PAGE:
What do you think about psychology and psychotherapy are they useful?

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  1. scarletohara profile image64
    scarletoharaposted 7 years ago

    What do you think about psychology and psychotherapy are they useful?

    I am really interested to get honest answers because as a graduation psychologist I have my doubts. From my personal experience I think that they are very helpful but I have met very sceptic people who think that psychology is just another scam

  2. medicinefuture profile image60
    medicinefutureposted 7 years ago

    There is a class of diseases called mental sickness  like psychosis and neurosis ; ,only psychotherapy and psychology have the potential to cure these diseases for  good. sedatives and tranquillizers only afford the transitory relief  making the existing ailment more serious and morbid in nature.

  3. Rock_nj profile image92
    Rock_njposted 7 years ago

    Psychology and psychotherapy have their place, and are particularily effective when used in combination with medications designed to treat mental illnesses, if one is truly suffering a chemical imbalance in their brain that needs rebalancing.  Some people think of psychology and psychotherapy as psycho-babble that doesn't make much sense in the real world.  That is a know-nothing attitude in my opion.  It is a lot better for a distressed person to speak to a psychologist or psychiatrist, than to talk to uninformed people or to nobody.  Often problems that seem insurmountable can be put in perspective through psychotherapy, and a patient can get on with their life.  My one caution regarding psychotherapy is that it should be done with an end goal in mind, and not done indefinitely, as some people use it as a crutch to limp along in life without actually getting better over time.

    As I understand the field of psychology, if you want to get anywhere, you need an advanced degree like a Masters or PhD.  A bachelor's degree in psychology has limited applications.

  4. Mindz 'n Transit profile image80
    Mindz 'n Transitposted 7 years ago

    There is a school of thought that we all have events from our past that we take in and store in our subconscious.  We bring all this with us into our present, usually unknowningly.  These events create who we are.  It is believed that we also then, create defenses and ways of coping to deal with these stored issues.

    When some of these events have been traumatic and/or create reactions in us that cause problems for us in our present lives, it is a good idea to find a way to bring these events to the conscious surface to deal with them and release them.

    So often these events create false shame within people for a variety of reasons.  They also have a lot of pain attached to them.  This pain has been buried along with the events.  Psychotherapy, I believe, can only work for someone who is fully ready and wanting to deal with what is stirring inside them.  To decide this, is to also decide to face all the negative emotions inside.  I can be a very hard journey and requires strength and courage. Until someone is fully ready, they can feel a sense of negativity towards any process that will threaten their own peace they've created through denial.  It's just one of those things that makes us human, in my opinion and belief.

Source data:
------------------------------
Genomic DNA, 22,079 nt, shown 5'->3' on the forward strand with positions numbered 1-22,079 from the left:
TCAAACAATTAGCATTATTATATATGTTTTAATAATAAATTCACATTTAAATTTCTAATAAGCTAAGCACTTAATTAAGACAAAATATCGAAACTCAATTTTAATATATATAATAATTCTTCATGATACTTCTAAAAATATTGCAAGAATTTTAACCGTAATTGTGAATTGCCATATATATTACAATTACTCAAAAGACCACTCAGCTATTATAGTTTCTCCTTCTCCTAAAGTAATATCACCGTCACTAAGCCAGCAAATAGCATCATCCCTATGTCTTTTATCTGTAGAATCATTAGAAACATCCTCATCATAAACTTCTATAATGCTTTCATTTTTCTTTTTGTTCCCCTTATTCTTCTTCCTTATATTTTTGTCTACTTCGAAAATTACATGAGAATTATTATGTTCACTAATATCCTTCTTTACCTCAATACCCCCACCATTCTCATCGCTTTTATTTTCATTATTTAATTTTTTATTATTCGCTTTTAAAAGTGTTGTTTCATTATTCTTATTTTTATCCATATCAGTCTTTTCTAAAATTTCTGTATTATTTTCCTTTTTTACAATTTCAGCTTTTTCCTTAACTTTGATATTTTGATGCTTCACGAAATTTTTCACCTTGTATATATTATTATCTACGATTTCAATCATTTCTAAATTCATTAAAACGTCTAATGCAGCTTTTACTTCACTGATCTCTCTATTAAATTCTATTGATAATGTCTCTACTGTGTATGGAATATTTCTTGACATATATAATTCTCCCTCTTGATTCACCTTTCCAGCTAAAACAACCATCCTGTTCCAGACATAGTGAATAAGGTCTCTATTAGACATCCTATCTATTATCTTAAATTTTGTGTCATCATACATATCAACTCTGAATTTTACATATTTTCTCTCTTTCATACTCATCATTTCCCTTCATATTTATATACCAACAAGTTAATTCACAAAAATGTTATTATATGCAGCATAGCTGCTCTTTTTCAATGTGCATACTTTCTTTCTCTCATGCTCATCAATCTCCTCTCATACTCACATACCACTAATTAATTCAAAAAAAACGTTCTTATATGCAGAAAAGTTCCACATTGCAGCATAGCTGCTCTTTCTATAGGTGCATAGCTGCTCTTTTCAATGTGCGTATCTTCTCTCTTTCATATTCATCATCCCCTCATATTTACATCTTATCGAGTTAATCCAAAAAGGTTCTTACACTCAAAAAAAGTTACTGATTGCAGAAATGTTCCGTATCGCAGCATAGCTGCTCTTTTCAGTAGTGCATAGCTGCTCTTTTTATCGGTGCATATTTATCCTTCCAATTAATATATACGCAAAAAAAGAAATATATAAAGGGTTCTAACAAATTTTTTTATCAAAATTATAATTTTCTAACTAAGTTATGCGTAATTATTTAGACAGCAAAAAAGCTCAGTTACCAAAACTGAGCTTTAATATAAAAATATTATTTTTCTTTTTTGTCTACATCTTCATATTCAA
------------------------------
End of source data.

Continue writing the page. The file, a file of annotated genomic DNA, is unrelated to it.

If a person is not completely ready to go back in time to deal with the pain, psychotherapy will not work and therefore, can be perceived as "just another scam".

  5. profile image48
    disequilibrium1posted 4 years ago

    I hesitate to use the word scam, because I assume most psychotherapists believe they're healing humanity. However I found psychotherapy essentially to be faith healing. Though the therapists convinced me that monumental things occurred, "treatment" ultimately reduced down to empty and ridiculous ritual. 

    Psychotherapy is an engineered, paternalistic relationship promising authenticity and autonomy. It fixates upon and enshrines wounds, defects and persecution. It habituates self-obsession. It views the human spirit pathologically and distantly.

    Practitioners and their surrogates often aim arsenals of presumptions at "negative outcomes" like mine. She was unready to "deal with her pain" or resistant, or too borderline or unwilling to change. These sweeping assumptions and diagnoses about persons  and situations unseen, that practitioners practically feign omniscience, highlight psychotherapy's absurdity. It's paradoxical how psych scientists, purporting to be such Seekers, do so little research in negative outline and have so little interest in actually hearing from consumers.

    Two blogs,  A Disgruntled Ex-Psychotherapy Client Speaks her Piece and another--Reasons To Be Therapy-Free  critique therapy from a consumer viewpoint.

    Contrary to the post below I was thoroughly ready "face my pain." That self-involved ritual was  thorough training in regression and victimhood. Now I'm "facing the pain" again--the pain of what a sucker I was to buy into psychotherapy.


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